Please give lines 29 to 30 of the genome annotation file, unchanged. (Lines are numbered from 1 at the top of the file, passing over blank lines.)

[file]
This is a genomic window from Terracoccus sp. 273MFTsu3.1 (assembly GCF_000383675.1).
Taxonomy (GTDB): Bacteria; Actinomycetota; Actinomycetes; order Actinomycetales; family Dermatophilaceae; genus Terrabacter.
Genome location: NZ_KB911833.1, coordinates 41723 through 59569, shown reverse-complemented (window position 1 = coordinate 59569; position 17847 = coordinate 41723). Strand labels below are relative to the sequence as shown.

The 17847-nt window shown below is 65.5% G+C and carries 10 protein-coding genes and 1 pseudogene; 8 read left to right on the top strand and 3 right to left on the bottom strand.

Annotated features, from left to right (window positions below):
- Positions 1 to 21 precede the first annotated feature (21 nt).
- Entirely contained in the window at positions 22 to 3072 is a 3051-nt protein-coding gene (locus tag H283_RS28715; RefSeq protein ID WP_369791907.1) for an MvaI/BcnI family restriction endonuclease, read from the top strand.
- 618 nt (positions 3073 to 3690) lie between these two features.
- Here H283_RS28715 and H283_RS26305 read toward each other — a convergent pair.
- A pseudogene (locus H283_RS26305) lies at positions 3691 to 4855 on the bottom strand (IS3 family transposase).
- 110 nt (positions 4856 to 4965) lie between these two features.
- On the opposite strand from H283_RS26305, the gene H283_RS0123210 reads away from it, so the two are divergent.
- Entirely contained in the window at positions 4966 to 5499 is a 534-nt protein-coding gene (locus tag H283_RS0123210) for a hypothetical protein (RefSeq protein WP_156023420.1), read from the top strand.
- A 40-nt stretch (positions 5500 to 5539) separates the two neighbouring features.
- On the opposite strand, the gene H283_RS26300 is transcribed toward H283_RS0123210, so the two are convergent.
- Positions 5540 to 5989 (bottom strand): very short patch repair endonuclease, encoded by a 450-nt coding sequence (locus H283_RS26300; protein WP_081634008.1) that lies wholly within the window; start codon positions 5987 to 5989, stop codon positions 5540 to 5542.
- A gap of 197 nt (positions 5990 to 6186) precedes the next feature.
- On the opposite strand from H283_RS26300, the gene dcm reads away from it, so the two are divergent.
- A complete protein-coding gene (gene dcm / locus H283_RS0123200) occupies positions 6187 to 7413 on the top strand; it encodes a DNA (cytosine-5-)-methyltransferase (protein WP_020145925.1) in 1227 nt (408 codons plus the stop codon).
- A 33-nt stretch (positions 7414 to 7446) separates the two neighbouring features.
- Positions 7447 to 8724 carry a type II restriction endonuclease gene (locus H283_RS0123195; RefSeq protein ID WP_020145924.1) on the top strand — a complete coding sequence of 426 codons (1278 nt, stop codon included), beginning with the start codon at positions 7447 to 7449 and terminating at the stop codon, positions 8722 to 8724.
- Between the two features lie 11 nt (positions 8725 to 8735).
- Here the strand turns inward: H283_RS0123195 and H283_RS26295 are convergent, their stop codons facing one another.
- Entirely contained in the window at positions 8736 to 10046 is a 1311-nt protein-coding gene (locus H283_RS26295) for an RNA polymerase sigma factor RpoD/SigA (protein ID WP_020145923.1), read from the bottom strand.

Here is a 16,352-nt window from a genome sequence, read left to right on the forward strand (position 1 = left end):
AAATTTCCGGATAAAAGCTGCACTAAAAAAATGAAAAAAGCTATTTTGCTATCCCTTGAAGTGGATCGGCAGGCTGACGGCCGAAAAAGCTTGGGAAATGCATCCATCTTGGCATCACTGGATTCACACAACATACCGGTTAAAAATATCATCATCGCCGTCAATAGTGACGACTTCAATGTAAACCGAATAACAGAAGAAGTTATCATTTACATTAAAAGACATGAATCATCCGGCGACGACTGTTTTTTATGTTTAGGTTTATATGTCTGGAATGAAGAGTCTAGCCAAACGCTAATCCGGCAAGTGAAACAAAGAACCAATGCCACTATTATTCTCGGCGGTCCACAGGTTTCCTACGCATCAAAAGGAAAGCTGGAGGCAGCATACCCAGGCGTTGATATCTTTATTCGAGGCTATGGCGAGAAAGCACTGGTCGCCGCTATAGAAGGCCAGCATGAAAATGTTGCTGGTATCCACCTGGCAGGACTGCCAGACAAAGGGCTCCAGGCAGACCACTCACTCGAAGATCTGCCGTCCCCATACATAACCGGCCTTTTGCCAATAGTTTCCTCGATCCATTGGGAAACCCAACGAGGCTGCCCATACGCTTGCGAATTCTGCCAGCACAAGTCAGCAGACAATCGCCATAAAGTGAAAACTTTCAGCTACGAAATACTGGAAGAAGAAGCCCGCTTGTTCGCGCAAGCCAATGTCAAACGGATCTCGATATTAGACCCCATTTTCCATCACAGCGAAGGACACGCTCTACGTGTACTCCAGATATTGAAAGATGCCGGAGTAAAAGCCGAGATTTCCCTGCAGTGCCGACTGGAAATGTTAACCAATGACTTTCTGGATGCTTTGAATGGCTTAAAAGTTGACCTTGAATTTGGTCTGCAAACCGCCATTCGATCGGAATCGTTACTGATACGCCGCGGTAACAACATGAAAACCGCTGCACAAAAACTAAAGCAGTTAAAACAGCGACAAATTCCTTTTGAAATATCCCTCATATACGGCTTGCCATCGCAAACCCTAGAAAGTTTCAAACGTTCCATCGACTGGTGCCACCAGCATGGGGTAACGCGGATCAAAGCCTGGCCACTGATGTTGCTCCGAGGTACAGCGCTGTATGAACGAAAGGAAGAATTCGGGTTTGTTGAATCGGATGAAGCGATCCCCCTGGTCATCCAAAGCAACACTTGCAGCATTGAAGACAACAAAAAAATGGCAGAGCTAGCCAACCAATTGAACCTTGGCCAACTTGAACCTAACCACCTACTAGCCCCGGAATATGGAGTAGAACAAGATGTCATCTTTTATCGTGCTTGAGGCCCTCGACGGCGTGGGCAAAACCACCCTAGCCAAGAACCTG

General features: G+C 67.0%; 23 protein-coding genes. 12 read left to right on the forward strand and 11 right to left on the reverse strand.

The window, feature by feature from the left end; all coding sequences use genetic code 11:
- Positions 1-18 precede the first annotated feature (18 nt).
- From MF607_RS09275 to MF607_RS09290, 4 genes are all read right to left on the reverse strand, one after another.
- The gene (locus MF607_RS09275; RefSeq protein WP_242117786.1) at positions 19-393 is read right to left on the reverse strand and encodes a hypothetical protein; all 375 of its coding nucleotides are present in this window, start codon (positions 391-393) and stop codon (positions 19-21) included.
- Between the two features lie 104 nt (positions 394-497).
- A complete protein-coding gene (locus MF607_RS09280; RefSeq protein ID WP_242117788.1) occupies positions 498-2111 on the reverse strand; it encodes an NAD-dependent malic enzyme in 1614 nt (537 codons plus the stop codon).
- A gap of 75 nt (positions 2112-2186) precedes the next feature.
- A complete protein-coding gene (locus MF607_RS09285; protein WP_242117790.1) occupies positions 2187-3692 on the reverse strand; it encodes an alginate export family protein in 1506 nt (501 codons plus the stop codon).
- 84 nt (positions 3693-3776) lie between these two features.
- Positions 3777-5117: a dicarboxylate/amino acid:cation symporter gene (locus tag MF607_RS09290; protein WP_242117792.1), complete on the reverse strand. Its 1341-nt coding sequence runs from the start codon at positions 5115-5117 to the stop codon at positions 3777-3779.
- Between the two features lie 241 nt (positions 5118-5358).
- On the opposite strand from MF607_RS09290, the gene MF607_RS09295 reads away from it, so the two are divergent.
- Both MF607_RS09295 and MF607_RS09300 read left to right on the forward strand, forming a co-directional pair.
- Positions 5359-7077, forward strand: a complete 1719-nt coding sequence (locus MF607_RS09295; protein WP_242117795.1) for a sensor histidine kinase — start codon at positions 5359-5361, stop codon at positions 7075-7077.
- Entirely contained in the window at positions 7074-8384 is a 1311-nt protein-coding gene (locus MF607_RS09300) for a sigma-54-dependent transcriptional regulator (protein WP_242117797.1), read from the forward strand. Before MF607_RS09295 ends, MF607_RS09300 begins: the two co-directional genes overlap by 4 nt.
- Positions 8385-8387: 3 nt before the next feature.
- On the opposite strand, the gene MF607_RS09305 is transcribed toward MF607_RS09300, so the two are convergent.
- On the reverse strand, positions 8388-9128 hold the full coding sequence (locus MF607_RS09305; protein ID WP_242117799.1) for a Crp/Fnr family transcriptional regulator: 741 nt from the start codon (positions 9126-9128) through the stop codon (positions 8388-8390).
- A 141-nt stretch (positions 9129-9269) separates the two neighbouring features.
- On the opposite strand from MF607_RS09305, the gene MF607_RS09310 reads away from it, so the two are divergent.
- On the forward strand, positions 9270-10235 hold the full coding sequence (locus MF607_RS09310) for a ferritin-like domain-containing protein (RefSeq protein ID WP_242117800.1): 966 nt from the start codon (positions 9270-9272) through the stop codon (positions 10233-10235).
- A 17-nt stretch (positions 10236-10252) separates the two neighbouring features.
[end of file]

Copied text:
- Positions 1-18 precede the first annotated feature (18 nt).
- From MF607_RS09275 to MF607_RS09290, 4 genes are all read right to left on the reverse strand, one after another.